Most mornings I stumble out of bed at 6:25, head into the TV room, and turn on an exercise show called Total Body Sculpt. The program features a muscle-bound Israeli ex-soldier named Gilad Janklowicz and his cohort of spandex wearing “exercistes” on Hawaii’s Waikiki Beach. With looming Diamond Head and the sparkling Pacific Ocean in the background, I yawn, stretch and lunge, then yawn, squat and crunch, while Gilad’s admonitions (“Don’t throw out your leg!”) and advice (“Sit on your heels!”) ring in my ears.
And then comes a commercial. Do I bolt for a quick bathroom break? Hustle down to feed the dog? No. I stay glued to the set, because the ads on this particular channel are not of the boring bathroom-break variety. Even in my sleepy state, I find them fascinating.
It wasn’t always this way. The change occurred last February when “Fit TV” (Channel 130 in Maine) became “Discovery Fit & Heath.” Overnight,the roster of exercise shows was hacked to pieces, with Gilad the one and only survivor. Gone went the serene yoga lady, the intense plyometrics guy, and the dark-eyed belly dancing instructor. In their slots, “healthy” fare, such as “My Strange Addiction,” “Freaky Eaters,” and “Untold Stories of the ER.”
Trust me on this… these new programs describe some of the strangest things you can imagine. For example, a recent “Addiction” show highlighted a man obsessed with pulling hair out of sink drains. Another recounted the tale of a woman who can’t stop bathing in bleach. Meanwhile, “Freaky Eaters” featured a poor soul who binges repeatedly on corn starch.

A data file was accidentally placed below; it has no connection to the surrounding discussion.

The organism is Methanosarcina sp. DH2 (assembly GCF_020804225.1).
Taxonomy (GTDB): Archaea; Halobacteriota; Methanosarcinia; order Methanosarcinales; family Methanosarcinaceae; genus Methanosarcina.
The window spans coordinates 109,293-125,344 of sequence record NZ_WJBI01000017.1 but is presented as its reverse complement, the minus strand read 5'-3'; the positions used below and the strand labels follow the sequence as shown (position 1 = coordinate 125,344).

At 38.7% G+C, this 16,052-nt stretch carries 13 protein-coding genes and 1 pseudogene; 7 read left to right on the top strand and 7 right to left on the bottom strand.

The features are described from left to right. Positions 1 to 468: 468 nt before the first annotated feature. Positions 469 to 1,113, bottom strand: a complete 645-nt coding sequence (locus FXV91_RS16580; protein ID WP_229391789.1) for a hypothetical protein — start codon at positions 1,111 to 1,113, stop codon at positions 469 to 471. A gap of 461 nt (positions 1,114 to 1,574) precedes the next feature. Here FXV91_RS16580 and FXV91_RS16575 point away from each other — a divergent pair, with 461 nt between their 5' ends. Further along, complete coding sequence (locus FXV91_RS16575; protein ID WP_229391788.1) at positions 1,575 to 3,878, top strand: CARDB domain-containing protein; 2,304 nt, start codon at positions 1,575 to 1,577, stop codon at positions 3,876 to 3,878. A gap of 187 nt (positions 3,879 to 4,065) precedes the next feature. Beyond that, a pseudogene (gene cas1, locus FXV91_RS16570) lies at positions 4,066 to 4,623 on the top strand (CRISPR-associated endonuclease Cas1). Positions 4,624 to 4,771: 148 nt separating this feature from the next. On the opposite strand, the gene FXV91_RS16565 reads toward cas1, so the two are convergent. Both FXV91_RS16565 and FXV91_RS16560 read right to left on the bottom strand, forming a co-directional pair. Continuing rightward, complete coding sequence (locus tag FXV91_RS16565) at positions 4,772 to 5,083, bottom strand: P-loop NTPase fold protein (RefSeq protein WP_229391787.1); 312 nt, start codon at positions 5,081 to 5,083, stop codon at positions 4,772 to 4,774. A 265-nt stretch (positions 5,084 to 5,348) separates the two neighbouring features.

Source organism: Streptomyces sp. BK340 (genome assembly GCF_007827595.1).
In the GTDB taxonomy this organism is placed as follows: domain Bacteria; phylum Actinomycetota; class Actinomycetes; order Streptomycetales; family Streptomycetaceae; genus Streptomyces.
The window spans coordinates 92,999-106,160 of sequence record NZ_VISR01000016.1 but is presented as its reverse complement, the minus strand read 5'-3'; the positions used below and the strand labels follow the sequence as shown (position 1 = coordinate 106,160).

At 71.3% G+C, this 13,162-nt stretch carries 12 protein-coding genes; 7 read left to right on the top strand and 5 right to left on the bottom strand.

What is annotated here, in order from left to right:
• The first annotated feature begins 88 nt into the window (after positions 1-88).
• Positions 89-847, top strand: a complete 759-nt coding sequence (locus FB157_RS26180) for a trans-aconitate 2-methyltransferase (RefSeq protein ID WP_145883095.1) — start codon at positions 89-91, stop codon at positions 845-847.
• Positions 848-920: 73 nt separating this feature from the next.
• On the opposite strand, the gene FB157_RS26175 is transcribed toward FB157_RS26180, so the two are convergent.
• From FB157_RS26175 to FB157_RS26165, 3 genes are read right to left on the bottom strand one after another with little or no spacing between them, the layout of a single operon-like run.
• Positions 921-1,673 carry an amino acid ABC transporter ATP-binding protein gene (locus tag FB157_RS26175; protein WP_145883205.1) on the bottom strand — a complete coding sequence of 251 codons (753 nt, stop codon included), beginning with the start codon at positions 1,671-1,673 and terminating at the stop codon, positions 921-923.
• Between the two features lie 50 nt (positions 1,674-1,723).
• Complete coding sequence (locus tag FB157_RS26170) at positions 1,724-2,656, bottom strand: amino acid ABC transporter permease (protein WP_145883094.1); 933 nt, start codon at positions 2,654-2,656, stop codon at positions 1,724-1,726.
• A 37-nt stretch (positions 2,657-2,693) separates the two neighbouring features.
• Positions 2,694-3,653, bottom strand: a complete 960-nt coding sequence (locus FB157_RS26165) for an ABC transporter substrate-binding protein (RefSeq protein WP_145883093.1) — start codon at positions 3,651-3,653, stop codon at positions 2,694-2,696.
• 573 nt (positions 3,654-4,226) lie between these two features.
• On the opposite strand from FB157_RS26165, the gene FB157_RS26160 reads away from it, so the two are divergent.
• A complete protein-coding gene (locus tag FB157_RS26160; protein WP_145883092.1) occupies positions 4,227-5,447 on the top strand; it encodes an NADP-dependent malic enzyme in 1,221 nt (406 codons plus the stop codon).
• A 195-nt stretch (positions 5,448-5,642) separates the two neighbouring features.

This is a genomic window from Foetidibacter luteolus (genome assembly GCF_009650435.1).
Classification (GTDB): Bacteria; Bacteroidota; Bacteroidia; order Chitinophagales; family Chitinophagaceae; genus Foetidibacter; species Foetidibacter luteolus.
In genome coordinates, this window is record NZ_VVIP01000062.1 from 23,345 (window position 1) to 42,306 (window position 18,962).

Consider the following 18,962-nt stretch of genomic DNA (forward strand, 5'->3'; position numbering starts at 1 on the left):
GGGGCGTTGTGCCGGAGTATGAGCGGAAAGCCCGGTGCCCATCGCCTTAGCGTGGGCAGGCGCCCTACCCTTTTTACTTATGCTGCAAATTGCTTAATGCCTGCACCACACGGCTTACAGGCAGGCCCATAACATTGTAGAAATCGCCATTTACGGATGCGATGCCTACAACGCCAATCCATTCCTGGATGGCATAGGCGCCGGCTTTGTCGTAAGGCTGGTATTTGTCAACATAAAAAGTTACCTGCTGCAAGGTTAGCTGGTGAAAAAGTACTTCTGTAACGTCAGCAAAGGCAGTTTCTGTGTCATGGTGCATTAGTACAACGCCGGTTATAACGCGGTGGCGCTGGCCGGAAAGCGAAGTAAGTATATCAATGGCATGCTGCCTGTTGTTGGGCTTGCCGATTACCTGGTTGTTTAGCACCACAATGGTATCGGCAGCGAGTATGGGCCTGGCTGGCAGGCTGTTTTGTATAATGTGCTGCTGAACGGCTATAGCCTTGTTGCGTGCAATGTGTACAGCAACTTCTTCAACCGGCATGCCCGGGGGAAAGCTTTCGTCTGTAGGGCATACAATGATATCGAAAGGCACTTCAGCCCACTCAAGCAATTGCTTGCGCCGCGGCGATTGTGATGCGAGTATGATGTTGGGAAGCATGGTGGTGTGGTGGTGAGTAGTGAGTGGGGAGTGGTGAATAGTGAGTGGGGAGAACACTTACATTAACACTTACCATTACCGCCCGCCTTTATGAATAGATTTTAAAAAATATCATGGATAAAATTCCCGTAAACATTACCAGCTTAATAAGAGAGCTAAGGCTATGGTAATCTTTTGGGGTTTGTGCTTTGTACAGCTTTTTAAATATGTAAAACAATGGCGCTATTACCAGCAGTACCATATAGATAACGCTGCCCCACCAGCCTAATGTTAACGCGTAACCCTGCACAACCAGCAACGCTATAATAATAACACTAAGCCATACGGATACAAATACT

And then there are the equally dramatic baby shows.
“Discovery Fit & Health” now offers up programs on families trying to adopt (“Adoption Stories”), couples having high-risk births (“Babies: Special Delivery”), and one that is extremely difficult for me to fathom: “I Didn’t Know I Was Pregnant.” Someday I have to make time to catch a little of this one, because I truly can’t imagine this scenario. I mean, who doesn’t realize — fairly early on — that they are going to have a baby? Those twice daily trips for ice cream and that ever-expanding waistline aren’t obvious enough clues? As I said, I need to watch and see if these women are just idiots, woefully out of touch with their bodies, or what.
By evening, the baby stories have been put to bed and it’s time for steamier fare. Viewers of Channel 130 might tune in to “Strange Sex,” and “Big Sexy,” or watch special shows about people with “sexsomnia” or equally odd disorders. How these nestlle under the “fit and health” umbrella is a mystery to me. Nor can I understand this irony: why, when we are a nation becoming more and more rotund, is there not a place for a real “Fit TV” on the pantheon of channels? Why was the yoga lady replaced by someone who gorges on corn starch?
Back to the commercials, because there is one program in the mostly bizarre line-up that piques my crime-writing imagination. It’s a reality show called “Dr. G: Medical Examiner.” It stars Jan C. Garavaglia, M.D., (aka “Dr. G,“) a chief ME in the Orange-Osceola area in Florida. As you might imagine, many of her corpses have met with mysterious ends, and Dr. G must figure out the cause of death. If the ads are any indication, this show actually looks interesting, and I’m going to make time in the New Year for a gander.
Weird programming is now the norm on television, and I know Channel 130 isn’t the only place to find it. What’s the strangest thing you’ll admit to watching?